From the Food & Drug Administration:

The FDA is investigating a rise in reports of serious adverse events involving Limbrel. While a range of adverse events have been reported, two serious and potentially life-threatening medical conditions are among them: drug-induced liver injury and hypersensitivity pneumonitis. In total, the FDA has received 200 adverse event reports regarding Limbrel; 30 of these contained sufficient information to use the Council for International Organizations of Medical Sciences (CIOMS) causality assessment method to determine the likelihood that an association between the consumption of Limbrel and the adverse events reported exists.

On November 8, 2017, the FDA first contacted Primus Pharmaceuticals regarding the adverse events and requested information about the formula for Limbrel. The formula is being reviewed by the FDA. The FDA also obtained product samples from the company and the samples are undergoing testing.

On November 30, 2017, the FDA reiterated, to Primus Pharmaceuticals, the agency’s safety concerns and serious health risks associated with continued use of the product. The FDA recommended a voluntary recall, but the company declined to take the product off the market.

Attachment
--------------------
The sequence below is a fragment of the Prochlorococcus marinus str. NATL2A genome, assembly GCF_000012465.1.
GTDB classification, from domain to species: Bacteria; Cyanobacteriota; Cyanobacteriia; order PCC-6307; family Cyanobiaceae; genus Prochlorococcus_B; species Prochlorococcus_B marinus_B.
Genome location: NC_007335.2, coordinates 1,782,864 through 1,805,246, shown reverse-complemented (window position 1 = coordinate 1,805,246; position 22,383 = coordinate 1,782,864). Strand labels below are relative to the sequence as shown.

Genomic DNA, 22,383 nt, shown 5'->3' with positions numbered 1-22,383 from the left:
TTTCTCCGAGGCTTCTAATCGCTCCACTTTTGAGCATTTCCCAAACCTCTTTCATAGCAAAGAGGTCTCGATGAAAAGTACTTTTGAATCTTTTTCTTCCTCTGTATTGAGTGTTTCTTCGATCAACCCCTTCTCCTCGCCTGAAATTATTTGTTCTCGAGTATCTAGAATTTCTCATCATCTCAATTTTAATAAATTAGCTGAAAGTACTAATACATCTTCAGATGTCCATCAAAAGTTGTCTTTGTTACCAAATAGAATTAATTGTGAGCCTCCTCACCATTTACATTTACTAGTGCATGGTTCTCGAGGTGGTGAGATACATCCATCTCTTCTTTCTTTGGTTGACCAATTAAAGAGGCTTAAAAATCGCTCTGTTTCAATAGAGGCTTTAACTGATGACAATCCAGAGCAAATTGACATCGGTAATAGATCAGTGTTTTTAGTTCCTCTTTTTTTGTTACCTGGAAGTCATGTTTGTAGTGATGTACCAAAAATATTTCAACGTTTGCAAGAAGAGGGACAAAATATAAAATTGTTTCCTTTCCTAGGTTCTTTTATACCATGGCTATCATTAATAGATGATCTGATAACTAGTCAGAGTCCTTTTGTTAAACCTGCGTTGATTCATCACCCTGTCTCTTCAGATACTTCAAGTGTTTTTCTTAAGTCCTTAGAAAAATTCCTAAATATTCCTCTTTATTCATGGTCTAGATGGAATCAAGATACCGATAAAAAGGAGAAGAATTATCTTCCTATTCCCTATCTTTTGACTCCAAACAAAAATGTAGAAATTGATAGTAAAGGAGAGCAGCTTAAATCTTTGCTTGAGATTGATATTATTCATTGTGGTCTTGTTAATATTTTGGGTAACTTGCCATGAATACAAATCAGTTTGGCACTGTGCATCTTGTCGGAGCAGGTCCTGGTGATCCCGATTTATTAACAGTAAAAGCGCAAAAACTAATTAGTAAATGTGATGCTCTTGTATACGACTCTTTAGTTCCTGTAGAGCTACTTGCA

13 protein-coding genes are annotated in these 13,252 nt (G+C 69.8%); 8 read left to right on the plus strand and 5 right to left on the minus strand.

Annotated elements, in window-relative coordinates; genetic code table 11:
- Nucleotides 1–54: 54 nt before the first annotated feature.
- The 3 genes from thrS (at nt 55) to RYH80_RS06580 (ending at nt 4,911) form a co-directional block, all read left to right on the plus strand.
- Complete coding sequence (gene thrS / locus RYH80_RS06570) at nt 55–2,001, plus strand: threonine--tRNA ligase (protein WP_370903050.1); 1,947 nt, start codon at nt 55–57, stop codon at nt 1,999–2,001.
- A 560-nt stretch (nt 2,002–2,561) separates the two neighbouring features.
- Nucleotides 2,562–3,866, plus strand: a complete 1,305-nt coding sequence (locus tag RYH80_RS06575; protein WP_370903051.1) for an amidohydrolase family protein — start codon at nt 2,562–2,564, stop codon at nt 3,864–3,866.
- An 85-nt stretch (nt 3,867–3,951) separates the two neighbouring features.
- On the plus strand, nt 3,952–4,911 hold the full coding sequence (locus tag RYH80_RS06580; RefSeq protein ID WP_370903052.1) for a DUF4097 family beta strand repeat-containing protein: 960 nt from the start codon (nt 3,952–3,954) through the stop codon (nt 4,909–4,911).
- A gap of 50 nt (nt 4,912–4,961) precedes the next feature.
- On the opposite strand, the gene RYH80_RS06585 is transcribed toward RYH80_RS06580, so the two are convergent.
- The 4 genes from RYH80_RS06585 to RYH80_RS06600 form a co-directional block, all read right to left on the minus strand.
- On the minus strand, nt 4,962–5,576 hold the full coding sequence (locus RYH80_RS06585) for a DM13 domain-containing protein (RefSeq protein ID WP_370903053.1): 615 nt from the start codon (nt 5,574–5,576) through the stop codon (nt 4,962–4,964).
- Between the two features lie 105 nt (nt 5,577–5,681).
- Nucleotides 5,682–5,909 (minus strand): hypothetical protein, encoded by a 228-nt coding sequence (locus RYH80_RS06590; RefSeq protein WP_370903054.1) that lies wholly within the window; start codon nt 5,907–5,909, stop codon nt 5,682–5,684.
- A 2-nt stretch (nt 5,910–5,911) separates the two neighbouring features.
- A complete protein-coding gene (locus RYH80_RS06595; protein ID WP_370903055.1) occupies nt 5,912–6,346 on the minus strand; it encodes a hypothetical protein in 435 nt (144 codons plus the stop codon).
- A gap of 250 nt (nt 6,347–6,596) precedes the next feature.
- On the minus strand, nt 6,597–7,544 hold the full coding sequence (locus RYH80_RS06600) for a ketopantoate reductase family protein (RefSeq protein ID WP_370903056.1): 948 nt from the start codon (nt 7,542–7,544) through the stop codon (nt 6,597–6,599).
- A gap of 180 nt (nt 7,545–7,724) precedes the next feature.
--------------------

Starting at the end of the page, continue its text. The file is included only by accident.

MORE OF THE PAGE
On December 18, 2017, the FDA formally requested that Primus Pharmaceuticals recall all non-expired lots of Limbrel products, because of the risk of liver injury and other serious adverse events associated with the products. Specifically, the FDA requested that Primus Pharmaceuticals recall Limbrel (flavocoxid) 250 mg capsules, Limbrel250 (250 mg flavocoxid with 50 mg citrated zinc bisglycinate) capsules, Limbrel (flavocoxid) 500 mg capsules and Limbrel500 (500 mg flavocoxid with 50 mg citrated zinc bisglycinate).

The FDA continues to investigate Primus Pharmaceuticals and the manufacturing process for Limbrel, and will share updates as they become available.

A lawyer on the prowl for Limbrel victims posted this:

Limbrel was tested in a placebo-controlled double-blind study of more than 200 patients that took place over a 12-week period. An open-label study of 1,067 subjects that took 60 days was also conducted. However, this was a relatively small number of individuals examined under the controlled conditions. Additionally, a long-term follow-up was not conducted.

From the new O’Shaughnessy’s: FDA reversals.

When I was researching the marketing of Prozac,  a reliable source at FDA estimated that the number of adverse event reports received after the release of any given drug represented “probably about two percent and definitely less than 10 percent” of those actually taking place.  The patient has to tell the doctor who has to find time to fill out the paperwork for FDA. —FG